Silence from department faculty, administration, and staff in moments of injustice communicates that discrimination through people’s actions as well as department and university policy are welcome in your space. These messages contribute to why students of color, and of other marginalized identities, decide to leave the field.

Response from astronomers

In 2018, members of the American Astronomical Society (AAS) Committee on the Status of Minorities in Astronomy (CSMA) wrote a Statement Against the Policing of Black and Indigenous Students:

We bring to your attention a string of recent incidents involving Black and Indigenous students being racially profiled on university campuses in the United States. We urge you to reaffirm your commitment to the safety of Black and Indigenous astronomers, and especially students, within your institutions.

. . . Make no mistake, these incidents do not happen in a vacuum, but are the continuation of centuries of systemic racism and over-policing of communities of color, and the over-surveillance of Black and Indigenous bodies in predominantly-white spaces.

As summer arrives, new Black and Indigenous students prepare themselves to move to new settings, either to join graduate or REU [Research Experiences for Undergraduates] programs. The signatories urge you to step up your commitment to their safety. A few recommendations for white colleagues include:

    • Recognize that it is your duty to ensure that Black and Indigenous members of your scientific communities feel safe, protected and included - and take immediate action to protect them.
    • Have conversations in your departments and research groups about the implications of white folks calling the police on people of color, which may result in their incarceration and violent (often lethal) action against them.

Response from physics education researchers of color

Beginning in 2017, physics education researchers of color created a discussion space for people of color at the annual Physics Education Research Conference (PERC). Last summer, members of that space wrote a document Emerging Reflections from the People of Color (POC) at PERC Discussion Space. One of the sections of this document focuses on "Dealing with Racism in General Society." Graduate student Brian Zamarripa Roman was the lead on this section, which includes the following excerpt:

These incidents [incidents of interpersonal racism that sometimes result in calling police or other authorities] occur in general society and new incidents occur daily; thus, they are not only a possibility, but a reality during conferences. POC in the discussion space have been detained, handcuffed, and had their citizenship questioned by local law enforcement when walking back to their Airbnb. Others have also been questioned by hotel staff about their guest status during conferences on various occasions and conference locations. Individuals in the space have also been pulled over by police in their Uber on their way to restaurants at night and accused of drunk driving due to the driver having a non English accent. A large group of POC were kicked out of a bar after a minimal altercation with one of the individuals, while the white perpetrator was allowed to remain in the premises. Additionally, the AAPT conference in Texas raised serious concerns regarding the possibility of POC being interrogated and detained. These incidents were the ones willingly shared by POC in the space, however it is likely other traumatic racist experiences have occurred that were not brought to light. These experiences, as well as those happening in general society, lead to POC in PER becoming hyper aware of potential racist incidents and carrying a burden that their white counterparts may not be aware of.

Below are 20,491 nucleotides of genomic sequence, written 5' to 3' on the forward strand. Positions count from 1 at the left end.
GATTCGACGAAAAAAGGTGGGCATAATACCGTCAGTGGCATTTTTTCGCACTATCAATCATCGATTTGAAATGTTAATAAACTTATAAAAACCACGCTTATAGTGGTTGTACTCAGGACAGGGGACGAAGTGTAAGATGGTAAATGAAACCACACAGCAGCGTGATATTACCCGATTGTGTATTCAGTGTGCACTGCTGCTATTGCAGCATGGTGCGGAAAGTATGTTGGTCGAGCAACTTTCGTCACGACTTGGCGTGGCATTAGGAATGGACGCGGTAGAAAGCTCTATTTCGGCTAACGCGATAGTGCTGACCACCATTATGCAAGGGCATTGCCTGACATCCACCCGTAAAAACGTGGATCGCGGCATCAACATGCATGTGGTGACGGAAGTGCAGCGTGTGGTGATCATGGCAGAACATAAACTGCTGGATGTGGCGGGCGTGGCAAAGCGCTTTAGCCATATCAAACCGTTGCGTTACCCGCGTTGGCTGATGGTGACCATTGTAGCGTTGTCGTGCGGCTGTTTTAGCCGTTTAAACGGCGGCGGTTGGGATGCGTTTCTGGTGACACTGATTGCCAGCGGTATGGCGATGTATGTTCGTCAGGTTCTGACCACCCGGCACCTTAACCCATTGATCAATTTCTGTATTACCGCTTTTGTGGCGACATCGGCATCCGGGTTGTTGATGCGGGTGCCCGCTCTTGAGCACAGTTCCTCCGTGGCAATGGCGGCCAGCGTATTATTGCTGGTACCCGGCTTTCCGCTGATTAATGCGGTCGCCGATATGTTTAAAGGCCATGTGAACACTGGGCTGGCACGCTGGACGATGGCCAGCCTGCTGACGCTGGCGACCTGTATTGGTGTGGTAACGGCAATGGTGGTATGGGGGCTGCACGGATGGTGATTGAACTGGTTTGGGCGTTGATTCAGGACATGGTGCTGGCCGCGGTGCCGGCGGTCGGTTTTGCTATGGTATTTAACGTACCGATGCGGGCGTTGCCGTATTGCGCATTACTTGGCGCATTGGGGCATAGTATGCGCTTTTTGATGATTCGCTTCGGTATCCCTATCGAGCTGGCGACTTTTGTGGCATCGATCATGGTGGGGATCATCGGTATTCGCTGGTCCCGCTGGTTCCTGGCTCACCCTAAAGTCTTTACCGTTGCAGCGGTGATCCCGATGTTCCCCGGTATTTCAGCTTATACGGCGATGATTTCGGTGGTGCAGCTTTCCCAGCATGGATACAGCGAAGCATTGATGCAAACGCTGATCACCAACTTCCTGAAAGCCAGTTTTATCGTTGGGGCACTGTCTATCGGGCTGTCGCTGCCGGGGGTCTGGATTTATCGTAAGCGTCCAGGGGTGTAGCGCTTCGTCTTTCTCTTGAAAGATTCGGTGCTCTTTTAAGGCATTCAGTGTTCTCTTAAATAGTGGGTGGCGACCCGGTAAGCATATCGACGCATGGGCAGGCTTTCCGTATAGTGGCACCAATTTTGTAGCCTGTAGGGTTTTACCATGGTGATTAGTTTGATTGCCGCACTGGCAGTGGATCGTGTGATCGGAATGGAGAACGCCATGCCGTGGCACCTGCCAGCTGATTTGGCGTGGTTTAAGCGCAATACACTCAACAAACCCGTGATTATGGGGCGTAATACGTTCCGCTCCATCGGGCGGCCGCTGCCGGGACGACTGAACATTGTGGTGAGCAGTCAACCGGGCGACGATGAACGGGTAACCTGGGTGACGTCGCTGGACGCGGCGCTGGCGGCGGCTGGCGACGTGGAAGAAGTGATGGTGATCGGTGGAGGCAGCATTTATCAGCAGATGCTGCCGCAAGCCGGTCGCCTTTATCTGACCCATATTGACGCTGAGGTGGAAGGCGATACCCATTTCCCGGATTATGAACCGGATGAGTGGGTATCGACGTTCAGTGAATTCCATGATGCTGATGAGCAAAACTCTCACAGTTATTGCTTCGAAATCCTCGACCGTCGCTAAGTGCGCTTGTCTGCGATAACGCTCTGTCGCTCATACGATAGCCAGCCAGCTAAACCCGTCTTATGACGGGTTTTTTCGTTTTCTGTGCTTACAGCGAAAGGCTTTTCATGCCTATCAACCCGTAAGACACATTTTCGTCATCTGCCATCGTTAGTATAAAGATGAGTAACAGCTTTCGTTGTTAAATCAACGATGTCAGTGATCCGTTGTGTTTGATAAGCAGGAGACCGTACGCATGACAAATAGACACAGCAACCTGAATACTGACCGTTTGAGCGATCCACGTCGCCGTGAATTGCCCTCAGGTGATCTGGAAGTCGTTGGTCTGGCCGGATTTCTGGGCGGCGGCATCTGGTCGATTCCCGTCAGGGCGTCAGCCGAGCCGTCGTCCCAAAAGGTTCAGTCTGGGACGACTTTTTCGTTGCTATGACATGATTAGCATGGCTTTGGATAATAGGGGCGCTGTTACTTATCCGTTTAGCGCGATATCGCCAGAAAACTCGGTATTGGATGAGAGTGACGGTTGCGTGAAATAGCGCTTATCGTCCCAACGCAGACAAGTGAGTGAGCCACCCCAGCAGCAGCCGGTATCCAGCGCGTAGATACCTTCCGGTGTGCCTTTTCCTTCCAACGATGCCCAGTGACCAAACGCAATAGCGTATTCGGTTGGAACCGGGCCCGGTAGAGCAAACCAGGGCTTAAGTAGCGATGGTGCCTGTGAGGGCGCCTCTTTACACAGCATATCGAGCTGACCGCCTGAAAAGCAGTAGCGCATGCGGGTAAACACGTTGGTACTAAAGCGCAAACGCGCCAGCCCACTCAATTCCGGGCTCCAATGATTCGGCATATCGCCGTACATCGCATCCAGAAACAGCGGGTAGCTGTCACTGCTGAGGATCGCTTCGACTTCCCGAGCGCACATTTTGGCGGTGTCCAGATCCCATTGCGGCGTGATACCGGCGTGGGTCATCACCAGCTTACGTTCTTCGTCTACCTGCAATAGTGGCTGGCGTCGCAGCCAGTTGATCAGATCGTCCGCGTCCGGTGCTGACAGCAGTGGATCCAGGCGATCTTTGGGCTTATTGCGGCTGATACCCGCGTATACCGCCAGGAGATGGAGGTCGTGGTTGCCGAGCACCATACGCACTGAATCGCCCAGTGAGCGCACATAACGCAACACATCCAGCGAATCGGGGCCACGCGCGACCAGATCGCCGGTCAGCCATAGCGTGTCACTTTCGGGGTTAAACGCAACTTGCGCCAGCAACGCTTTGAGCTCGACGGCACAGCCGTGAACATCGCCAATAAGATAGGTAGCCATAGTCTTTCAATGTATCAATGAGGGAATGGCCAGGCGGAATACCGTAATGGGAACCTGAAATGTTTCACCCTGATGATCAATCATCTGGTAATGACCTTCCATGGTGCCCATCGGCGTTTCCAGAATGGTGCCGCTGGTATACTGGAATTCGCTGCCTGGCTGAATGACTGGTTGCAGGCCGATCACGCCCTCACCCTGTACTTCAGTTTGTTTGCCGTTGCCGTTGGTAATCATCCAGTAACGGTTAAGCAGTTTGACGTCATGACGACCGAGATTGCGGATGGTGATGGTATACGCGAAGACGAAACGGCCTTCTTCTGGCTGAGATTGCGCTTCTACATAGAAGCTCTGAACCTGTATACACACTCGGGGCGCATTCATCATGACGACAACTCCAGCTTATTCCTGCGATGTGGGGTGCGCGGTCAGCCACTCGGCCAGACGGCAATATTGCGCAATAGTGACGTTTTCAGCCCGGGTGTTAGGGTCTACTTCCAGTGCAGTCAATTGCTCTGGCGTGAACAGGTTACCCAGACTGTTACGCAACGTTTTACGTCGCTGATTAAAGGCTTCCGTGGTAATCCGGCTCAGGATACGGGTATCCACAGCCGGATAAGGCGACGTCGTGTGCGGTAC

AAPT is an organization that promotes and encourages diversity and the Physics Education Research Community should endeavor to support diversity. As a starting point, the community should be aware of the triad of agents (businesses, individuals, and authorities) that potentially perpetuate racism and the ways they interact with POC who are AAPT attendees.

Concluding thoughts

To learn Black Physics History is to learn the history of police brutality and racial profiling by civilians and authorities alike as they apply to Black physicists and astronomers, including colleges students as well as children like Tamir Rice and Aiyana Jones who will never have the option of considering a physics major. This is history is heartbreaking, and I am grateful to Black women like Chanda Prescod-Weinstein and Simone Hyater-Adams who have vulnerably and publicly spoken up about their experiences and views.

This is the first time I've compiled so much previous writing about racist police practices in one place. For me, my next steps include re-reading the various resources and recommendations, and thinking about which steps I could take locally as an Assistant Professor of Physics and Astronomy, and which steps I could take as an active member of multiple professional physics organizations.

Tags: racism  anti-blackness  policing  physics  astronomy  aapt  aas  aps  


-- Dimitri R. Dounas-Frazer, Ph.D. (he/him) Assistant Professor Physics & Astronomy Department Science, Mathematics, and Technology Education Program Western Washington University